In Nonprofit World’s Fraught Financial Future, BU MET Arts Admin Director DeNatale Sees Security in Scale

Like so many industries, the businesses of arts and culture have been rocked by setbacks amid the global coronavirus pandemic. Now, as occupancy bans begin to lift, vaccines are distributed, and resilience funding remitted to organizations and individuals dedicated to keeping the world afloat through arts, decision-makers are figuring out how the shows that must can go on.

As director of Arts Administration at BU’s Metropolitan College (MET), Dr. Douglas DeNatale helps prepare tomorrow’s cultural entrepreneurs, artists, producers, curators, policy-makers, and arts managers for the challenge of supporting and administrating the arts in contemporary society, in the face of ongoing change and adjustment.

In courses he teaches, like Technology and Arts Administration (MET AR 740), BU MET students benefit from DeNatale’s experience in the research and technology aspect of the creative economy, and learn important lessons about how to best navigate the future of the arts and cultural industry.

As an authority on the field, the director provided comment for a data-driven Boston Globe report on the financial health of the arts a year into the global pandemic, part of the Globe’s “Arts in a Changed World” coverage.

The report surveyed the toll a year of public health-mandated closures and challenges to fundraising and ticket-selling efforts have taken on arts organizations in Massachusetts, long a national bellwether in arts and cultural philanthropy.

Since the pandemic began last March, nonprofit and municipal cultural organizations reported more than 30,000 Massachusetts jobs impacted by layoffs, furloughs, or wage reductions—13,566 in Greater Boston—according to impact surveys of roughly 900 artists and organizations by the Mass Cultural Council (MCC)—mounting a reported $588 million in losses.

DeNatale told the Globe that certain groups are better equipped to survive COVID-19 than others, and that he believes larger legacy organizations, like museums and zoos, will be advantaged in their recovery. He also expressed confidence that smaller, volunteer-based organizations should “come through pretty well.”

Mid-size organizations, however, may be compelled to get innovative. “That’s where I expect there will be serious loss,” DeNatale said.

Still, there are growing signs of promise for the business of arts and culture. More than ever, support for the arts goes a long way, and funding and financing opportunities have finally returned.

From March’s outset of the pandemic through August 2020, at least 91 Massachusetts cultural institutions were able to take advantage of the federal Paycheck Protection Program, according to numbers DeNatale provided. In December, he contributed to a Boston Indicators data report, “The Pandemic’s Impact on Artists and the Arts Ecosystem,” that found most PPP loans distributed to arts orgs fell in the $150,000—$350,000 range (although data about loans less than $150,000 remains limited).

For the Globe, DeNatale even provided a useful visual companion that illustrates where PPP loans were distributed among Massachusetts arts organizations. You can search the database, drawn from US Department of Treasury data, here.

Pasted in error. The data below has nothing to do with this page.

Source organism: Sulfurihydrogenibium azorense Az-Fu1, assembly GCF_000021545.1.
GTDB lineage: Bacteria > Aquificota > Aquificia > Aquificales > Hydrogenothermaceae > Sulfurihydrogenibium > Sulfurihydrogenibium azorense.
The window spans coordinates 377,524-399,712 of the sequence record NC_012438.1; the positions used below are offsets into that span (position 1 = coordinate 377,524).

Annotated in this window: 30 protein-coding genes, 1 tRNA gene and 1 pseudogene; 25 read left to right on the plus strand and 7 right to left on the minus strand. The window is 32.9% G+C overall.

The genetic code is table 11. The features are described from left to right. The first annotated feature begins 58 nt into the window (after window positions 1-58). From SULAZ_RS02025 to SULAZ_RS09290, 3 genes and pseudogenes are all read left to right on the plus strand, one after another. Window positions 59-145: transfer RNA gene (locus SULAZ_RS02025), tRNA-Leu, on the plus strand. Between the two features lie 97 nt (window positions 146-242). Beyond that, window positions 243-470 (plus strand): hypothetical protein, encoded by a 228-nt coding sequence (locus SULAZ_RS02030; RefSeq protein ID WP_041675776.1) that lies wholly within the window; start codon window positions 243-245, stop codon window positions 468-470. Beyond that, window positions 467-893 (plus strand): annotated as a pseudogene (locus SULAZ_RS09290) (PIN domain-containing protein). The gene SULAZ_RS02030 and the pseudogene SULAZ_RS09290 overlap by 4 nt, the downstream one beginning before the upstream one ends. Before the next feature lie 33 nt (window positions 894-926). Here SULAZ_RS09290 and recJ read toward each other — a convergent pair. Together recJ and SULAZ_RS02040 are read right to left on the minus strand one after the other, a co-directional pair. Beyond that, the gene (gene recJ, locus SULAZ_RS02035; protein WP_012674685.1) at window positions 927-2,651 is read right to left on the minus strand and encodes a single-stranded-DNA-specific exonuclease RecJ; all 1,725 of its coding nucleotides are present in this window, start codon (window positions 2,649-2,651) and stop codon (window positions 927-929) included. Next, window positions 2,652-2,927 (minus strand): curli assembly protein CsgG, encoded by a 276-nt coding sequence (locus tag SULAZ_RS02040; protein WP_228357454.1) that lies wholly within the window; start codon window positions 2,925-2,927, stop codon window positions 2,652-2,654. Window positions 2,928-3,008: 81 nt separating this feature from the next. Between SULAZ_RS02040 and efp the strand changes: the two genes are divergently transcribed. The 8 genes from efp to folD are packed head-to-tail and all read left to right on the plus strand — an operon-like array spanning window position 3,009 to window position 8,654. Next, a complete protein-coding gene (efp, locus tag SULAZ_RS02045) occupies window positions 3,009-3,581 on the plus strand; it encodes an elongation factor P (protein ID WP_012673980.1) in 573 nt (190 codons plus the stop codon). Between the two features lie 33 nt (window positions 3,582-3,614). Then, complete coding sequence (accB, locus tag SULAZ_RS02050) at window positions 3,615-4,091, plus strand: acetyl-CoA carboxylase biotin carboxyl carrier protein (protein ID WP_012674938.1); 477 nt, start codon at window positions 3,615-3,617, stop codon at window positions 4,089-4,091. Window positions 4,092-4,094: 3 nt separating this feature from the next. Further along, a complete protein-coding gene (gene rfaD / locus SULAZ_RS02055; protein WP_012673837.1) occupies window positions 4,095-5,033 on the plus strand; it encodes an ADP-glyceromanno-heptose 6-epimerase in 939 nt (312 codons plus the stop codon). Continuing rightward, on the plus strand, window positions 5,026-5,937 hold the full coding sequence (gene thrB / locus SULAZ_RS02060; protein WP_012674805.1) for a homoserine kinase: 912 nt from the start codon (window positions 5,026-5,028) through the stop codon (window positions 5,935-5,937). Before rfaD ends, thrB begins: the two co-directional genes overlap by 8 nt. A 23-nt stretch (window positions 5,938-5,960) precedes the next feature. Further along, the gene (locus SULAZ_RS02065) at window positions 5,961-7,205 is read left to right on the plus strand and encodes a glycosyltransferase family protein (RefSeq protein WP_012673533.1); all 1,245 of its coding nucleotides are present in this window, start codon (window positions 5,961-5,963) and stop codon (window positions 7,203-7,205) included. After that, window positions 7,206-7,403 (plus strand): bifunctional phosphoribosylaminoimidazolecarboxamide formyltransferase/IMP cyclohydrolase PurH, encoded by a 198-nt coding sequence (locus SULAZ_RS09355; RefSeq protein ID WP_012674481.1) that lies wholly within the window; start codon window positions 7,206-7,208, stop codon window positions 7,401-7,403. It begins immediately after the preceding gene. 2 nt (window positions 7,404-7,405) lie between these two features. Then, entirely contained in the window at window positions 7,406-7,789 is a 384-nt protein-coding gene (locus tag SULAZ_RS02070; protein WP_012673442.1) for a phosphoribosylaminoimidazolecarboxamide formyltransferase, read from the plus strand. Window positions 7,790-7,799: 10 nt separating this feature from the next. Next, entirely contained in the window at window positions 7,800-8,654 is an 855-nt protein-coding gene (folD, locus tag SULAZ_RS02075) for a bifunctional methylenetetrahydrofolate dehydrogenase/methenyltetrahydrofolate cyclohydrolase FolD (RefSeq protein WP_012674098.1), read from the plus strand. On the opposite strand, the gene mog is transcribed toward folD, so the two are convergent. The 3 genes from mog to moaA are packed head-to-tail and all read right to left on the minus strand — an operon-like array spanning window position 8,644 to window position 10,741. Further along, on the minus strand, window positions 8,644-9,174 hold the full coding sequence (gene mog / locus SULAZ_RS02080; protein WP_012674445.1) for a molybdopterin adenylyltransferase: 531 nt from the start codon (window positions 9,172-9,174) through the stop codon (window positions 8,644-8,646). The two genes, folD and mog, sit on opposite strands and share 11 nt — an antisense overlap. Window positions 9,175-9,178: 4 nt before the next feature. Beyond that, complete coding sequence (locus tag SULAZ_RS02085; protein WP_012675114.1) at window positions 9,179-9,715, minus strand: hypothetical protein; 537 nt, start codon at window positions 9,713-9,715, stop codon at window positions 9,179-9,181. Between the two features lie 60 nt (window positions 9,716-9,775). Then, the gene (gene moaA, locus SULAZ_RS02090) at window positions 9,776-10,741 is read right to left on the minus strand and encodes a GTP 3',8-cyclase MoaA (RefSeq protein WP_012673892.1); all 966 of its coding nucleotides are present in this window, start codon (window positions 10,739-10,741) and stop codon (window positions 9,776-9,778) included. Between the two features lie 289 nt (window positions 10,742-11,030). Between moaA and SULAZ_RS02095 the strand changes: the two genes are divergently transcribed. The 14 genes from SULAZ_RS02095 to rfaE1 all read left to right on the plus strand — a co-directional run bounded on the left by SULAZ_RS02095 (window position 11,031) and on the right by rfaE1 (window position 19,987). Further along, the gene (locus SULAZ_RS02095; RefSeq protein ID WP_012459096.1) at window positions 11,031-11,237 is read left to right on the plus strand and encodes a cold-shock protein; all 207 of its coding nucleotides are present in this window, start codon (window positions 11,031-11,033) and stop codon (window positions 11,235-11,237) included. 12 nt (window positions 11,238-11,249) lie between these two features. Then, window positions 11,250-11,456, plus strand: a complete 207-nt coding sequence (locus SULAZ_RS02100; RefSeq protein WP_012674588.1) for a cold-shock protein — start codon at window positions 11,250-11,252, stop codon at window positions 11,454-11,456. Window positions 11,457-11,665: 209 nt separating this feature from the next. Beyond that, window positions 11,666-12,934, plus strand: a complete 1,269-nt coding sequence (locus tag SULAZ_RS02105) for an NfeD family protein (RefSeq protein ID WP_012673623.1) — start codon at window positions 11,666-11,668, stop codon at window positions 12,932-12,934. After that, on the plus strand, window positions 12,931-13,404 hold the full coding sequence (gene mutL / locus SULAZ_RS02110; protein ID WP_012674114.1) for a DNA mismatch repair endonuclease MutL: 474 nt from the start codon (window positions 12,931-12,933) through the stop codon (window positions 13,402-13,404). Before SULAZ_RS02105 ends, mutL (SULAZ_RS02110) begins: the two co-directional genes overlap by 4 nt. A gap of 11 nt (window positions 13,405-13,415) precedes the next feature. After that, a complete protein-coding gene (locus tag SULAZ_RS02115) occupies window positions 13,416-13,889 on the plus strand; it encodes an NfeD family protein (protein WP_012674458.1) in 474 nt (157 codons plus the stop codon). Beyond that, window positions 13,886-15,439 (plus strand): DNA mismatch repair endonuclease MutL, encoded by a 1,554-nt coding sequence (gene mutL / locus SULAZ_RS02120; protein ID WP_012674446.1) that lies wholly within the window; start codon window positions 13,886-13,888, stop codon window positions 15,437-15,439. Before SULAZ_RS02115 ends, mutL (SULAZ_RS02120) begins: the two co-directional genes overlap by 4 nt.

Beyond loans, grants targeted at the arts are also being released. In January, the Mass Cultural Council announced $10 million awarded to 183 Massachusetts cultural nonprofits in light of pandemic losses, dedicated to “expanding opportunity for job seekers, assisting communities as they plan and adapt, and helping to create a foundation to build upon in the months ahead,” according to Massachusetts Governor Charlie Baker.

Funded by the federal CARES Act, monies from The Cultural Organization Economic Recovery Grant Program went to organizations of all shapes and sizes. Awards ranged from $1,000 to as high as $100,000, with $5.4 million going in support of 136 small cultural nonprofits with teams of 10 or less full-time employees. Thirteen groups were first-time MCC grant recipients, and 51 were cultural nonprofits primarily dedicated to presenting, promoting, and/or preserving culture of the historically underrepresented and marginalized.

The MCC’s next aim is to restore $2 million in funding cuts to the council’s $18 million budget proposed by the Baker administration, or advance an increase to $20 million; then comes a proposed bill to allocate for cultural institutions at least $200 million from any incoming COVID-19 relief the state receives—of particular importance after President Biden’s $1.9 trillion federal coronavirus relief bill set aside $470 million for cultural organizations.

What will follow will be the chance to capitalize on the wealth of returning opportunity.

“People want to come back,” DeNatale says. “But there needs to be a public perception that these are safe spaces.”

The greatest need following safety will be strategy. As the MCC reported, of the $116.8 million estimated total cost of reopening the arts world, only $10.5 million would be earmarked for capital improvements to facilities that accommodate public safely—the remaining $106.3 million would be dedicated to strategy—namely, non-capital COVID reopening strategies to reengage with the public.

Reestablishing relationships between artists, audiences, supporters, administrations, and venues will be challenging work—a delicate balance that will demand creative problem solving, skills in leadership and philanthropy skills as well as an understanding of the complexities of the nonprofit sector—the very traits developed by BU MET’s programs in arts administration, fundraising management, and performing arts. The MS in Arts Administration can be completed in 12-24 months.

Read more in the Boston Globe.